Opening the Encrypted Repository

Run the following commands on the interactive shell to setup some variables we are going to use later:

Version ≤ 2.105.2
irb(main):001:0> require 'match'
irb(main):002:0> git_url = 'git@github.com:path-to/the-encrypted-certs-repo.git'
=> "git@github.com:path-to/the-encrypted-certs-repo.git" irb(main):003:0> shallow_clone = false
=> false
irb(main):004:0> manual_password = 'password-to-decrypt-the-repo'
=> "password-to-decrypt-the-repo"
Newer Versions
irb(main):001:0> require 'match'
irb(main):002:0> git_url = 'git@github.com:path-to/the-encrypted-certs-repo.git'
=> "git@github.com:path-to/the-encrypted-certs-repo.git"
irb(main):003:0> shallow_clone = false
=> false
irb(main):004:0> ENV["MATCH_PASSWORD"] = 'password-to-decrypt-the-repo'
=> "password-to-decrypt-the-repo"
irb(main):005:0> branch = 'master'
=> "master"

Now we will need to clone the repository and decrypt it, we can do that with the following command (note that the result is being assigned to a variable so that we can reuse that later, when it’s time to re-encrypt the repo):

Version ≤ 2.105.2
irb(main):005:0> workspace = Match::GitHelper.clone(git_url, shallow_clone, manual_password: manual_password)
[21:17:30]: Cloning remote git repo...
[21:17:31]: 🔓 Successfully decrypted certificates repo
=> "/var/folders/5s/5cgmqxkx4fx6bllwgp1y5dlh000gp/T/d2018-0411-3701-148akjh"
Newer Versions
irb(main):006:0> storage = Match::Storage.for_mode('git', { git_url: git_url, shallow_clone: shallow_clone, git_branch: branch, clone_branch_directly: false})
irb(main):007:0> storage.download
irb(main):008:0> encryption = Match::Encryption.for_storage_mode('git', { git_url: git_url, working_directory: storage.working_directory})
irb(main):009:0> encryption.decrypt_files
[21:17:42]: 🔓 Successfully decrypted certificates repo irb(main):010:0> storage.working_directory
=> “/var/folders/ql/4rgq9x7j51n_971xb332w9lc0000gn/T/d20181105–65220–1oalh6v”

See how it cloned the repo on the path starting with /var/folders, open that folder.

Now depending on your certificate type, you will need to create the respective folder hierarchy.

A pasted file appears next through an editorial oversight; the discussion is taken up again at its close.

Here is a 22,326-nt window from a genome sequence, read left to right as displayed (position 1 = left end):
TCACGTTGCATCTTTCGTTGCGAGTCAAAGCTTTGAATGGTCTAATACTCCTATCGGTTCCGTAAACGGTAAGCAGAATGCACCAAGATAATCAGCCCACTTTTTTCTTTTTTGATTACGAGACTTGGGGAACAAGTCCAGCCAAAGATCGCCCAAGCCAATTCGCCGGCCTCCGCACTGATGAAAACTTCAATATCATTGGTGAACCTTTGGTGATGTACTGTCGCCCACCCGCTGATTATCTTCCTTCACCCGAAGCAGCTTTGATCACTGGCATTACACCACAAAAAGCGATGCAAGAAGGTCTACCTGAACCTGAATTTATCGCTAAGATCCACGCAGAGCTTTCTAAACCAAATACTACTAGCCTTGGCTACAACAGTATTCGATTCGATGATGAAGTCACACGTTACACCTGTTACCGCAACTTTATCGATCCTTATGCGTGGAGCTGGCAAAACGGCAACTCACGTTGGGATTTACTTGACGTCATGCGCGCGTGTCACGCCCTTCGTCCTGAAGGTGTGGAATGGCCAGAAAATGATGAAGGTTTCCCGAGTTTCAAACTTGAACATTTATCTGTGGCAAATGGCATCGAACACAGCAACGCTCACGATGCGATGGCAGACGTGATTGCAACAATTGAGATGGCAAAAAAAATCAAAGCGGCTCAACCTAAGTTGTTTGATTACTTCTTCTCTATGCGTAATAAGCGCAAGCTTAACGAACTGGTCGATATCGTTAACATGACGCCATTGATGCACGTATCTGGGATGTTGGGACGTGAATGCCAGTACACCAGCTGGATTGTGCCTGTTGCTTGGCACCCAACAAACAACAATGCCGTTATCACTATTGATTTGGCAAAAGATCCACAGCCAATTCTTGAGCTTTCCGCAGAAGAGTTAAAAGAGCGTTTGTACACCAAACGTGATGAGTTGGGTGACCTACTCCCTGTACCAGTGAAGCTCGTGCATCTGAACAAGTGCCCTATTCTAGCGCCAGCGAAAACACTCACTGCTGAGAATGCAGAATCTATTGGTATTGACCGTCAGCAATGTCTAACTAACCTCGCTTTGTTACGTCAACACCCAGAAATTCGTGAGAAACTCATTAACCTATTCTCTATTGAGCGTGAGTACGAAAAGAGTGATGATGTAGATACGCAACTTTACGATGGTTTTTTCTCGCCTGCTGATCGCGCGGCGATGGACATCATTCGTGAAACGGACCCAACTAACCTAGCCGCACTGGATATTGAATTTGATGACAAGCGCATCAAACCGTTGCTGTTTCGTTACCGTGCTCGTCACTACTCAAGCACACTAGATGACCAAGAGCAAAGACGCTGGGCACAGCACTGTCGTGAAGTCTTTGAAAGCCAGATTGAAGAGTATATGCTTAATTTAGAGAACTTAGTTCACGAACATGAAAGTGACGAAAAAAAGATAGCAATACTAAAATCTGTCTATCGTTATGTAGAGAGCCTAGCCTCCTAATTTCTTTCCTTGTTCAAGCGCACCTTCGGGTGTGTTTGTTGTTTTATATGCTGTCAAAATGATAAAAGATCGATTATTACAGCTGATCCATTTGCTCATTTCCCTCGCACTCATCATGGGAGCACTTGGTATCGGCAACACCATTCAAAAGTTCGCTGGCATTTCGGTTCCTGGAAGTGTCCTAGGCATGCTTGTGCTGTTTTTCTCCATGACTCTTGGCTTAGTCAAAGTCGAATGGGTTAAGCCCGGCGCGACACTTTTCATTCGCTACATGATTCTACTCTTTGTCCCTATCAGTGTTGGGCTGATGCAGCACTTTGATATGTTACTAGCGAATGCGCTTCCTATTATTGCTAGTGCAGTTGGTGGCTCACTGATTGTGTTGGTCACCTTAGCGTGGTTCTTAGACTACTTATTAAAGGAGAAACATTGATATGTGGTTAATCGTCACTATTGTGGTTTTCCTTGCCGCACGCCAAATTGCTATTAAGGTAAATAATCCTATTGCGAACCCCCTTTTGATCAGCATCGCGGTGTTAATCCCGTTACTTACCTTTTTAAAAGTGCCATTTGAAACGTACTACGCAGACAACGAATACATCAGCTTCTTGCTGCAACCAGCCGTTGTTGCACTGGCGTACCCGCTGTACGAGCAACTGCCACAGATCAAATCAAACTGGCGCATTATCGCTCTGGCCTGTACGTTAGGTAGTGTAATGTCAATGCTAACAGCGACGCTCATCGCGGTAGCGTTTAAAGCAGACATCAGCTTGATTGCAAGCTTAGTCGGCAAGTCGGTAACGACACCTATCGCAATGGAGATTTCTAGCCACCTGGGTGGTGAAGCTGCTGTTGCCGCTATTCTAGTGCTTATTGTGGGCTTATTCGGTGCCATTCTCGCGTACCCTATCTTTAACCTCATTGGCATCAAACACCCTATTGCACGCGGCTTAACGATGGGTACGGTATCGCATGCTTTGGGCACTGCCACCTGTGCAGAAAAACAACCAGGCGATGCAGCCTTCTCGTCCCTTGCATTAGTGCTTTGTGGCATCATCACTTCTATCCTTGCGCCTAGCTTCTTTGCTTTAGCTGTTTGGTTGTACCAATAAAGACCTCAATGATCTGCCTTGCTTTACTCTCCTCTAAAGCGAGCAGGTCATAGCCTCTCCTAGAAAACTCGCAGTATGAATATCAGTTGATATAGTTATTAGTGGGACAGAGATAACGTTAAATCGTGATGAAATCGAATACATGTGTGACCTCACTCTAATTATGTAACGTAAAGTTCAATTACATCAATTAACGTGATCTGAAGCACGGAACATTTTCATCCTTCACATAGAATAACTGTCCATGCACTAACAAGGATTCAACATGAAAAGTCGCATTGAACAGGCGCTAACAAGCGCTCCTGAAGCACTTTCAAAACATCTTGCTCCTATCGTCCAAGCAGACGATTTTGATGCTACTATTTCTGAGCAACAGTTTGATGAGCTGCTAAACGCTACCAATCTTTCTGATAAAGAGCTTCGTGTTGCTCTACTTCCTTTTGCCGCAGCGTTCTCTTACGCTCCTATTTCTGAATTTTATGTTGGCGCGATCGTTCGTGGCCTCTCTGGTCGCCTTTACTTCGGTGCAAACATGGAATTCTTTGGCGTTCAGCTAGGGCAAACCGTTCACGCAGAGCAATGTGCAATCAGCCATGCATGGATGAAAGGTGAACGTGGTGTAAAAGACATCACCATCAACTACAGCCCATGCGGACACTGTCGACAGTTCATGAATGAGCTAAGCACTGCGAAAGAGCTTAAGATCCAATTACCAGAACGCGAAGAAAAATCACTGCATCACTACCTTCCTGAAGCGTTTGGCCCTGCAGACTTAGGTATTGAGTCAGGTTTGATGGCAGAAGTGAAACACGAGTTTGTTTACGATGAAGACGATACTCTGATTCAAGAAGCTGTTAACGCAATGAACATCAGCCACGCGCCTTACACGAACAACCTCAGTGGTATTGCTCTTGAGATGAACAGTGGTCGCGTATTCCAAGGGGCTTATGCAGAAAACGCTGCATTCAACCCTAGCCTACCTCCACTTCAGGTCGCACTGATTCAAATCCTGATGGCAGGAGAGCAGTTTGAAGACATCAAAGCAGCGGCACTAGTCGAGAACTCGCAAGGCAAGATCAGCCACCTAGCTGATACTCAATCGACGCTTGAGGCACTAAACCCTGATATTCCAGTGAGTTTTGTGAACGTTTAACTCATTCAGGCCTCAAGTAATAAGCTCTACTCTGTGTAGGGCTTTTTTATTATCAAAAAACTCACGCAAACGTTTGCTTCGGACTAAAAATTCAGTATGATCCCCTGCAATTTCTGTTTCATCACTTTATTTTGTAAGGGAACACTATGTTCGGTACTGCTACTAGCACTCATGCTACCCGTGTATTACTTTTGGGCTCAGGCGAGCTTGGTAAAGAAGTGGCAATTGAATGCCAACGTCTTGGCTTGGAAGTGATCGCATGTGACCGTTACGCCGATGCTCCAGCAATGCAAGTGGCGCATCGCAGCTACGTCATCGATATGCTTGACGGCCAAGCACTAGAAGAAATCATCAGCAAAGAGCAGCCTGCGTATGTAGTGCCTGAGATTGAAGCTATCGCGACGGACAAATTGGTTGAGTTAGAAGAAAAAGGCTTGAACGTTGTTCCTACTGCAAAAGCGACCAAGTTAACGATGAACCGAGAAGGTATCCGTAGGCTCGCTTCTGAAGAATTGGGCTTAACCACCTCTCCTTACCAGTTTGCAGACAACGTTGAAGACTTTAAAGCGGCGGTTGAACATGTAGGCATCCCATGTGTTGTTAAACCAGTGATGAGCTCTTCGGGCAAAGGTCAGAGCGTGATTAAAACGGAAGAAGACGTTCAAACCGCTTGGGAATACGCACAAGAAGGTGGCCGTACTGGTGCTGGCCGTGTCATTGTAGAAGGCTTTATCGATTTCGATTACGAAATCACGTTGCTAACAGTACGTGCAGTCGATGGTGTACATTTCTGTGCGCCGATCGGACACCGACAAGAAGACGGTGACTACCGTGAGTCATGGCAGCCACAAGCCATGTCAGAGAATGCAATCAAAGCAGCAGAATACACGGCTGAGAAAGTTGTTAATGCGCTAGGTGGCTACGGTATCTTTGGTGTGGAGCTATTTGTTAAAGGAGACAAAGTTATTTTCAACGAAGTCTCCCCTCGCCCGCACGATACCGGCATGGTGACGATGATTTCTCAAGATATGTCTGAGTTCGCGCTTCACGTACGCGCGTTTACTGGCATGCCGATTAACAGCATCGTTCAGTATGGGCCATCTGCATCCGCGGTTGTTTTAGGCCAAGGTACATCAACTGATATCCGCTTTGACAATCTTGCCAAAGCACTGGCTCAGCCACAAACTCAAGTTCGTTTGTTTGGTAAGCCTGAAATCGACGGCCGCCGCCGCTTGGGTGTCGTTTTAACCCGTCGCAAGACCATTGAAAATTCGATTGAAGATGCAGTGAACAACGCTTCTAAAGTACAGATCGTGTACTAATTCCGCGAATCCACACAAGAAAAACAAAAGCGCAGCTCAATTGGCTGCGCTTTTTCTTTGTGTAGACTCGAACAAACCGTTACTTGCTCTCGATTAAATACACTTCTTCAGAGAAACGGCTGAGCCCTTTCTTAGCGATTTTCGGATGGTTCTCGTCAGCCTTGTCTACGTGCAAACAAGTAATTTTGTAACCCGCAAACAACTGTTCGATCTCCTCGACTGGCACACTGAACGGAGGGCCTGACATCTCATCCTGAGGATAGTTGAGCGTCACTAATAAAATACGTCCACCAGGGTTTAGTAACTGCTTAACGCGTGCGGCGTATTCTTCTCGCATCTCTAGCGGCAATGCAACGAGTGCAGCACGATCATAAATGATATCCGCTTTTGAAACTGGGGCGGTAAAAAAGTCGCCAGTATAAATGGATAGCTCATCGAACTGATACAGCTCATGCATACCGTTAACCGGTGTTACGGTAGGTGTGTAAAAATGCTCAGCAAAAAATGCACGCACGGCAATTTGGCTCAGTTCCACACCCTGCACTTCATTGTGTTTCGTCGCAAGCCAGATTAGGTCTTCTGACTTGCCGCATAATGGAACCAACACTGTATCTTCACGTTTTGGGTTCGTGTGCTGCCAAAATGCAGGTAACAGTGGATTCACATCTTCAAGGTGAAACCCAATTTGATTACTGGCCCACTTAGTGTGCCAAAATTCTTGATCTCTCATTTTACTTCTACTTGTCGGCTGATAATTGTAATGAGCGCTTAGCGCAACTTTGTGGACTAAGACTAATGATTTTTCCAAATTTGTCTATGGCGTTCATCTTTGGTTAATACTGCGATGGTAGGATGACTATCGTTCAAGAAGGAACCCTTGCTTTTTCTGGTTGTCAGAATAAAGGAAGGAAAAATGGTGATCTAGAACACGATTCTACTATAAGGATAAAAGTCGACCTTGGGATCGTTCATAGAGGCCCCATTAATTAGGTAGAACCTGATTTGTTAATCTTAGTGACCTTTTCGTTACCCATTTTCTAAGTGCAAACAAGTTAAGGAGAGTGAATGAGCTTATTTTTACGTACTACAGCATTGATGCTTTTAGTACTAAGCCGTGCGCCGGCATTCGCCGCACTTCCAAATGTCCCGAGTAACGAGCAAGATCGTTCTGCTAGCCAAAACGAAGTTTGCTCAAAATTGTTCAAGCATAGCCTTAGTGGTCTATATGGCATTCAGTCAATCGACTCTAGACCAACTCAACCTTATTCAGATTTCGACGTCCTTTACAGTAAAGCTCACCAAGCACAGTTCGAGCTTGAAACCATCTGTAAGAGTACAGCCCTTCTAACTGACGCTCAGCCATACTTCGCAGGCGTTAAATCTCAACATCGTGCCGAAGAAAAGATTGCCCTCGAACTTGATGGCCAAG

If it’s a distribution certificate, certs/distribution, if a development one, certs/development. Place both the .cer and .p12 files inside.

You probably need to do the same for the provisioning profiles, otherwise match will fail because it cannot find them on the repository, it’s the same procedure, but instead of importing the provisioning profiles from the Keychain, you can download them from Apple Developers Portal:

The path where you need to save the provisioning profile, depends on the type of the provisioning profile. But basically it’s one of the following

profiles/adhoc/AdHoc_<appid>.mobileprovision
profiles/appstore/AppStore_<appid>.mobileprovision
profiles/development/Development_<appid>.mobileprovision

after doing that, let’s encrypt the files and commit them to the repo:

Version ≤ 2.105.2
irb(main):006:0> Match::GitHelper.commit_changes(workspace, "add certificate, private key and provisioning profiles", git_url)
Newer Versions
irb(main):010:0> encryption.encrypt_files
irb(main):011:0> files_to_commit = Dir[File.join(storage.working_directory, "**", "*.{cer,p12,mobileprovision}")]
irb(main):012:0> storage.save_changes!(files_to_commit: files_to_commit)

That is it! You should now be able to run fastlane match to grab that certificate and provisioning profiles:

fastlane match distribution --readonly

Note the --readonly, it’s interesting to always pass this flag so there is no way for match to create new certificates / provisioning profiles if something goes wrong with the previous steps!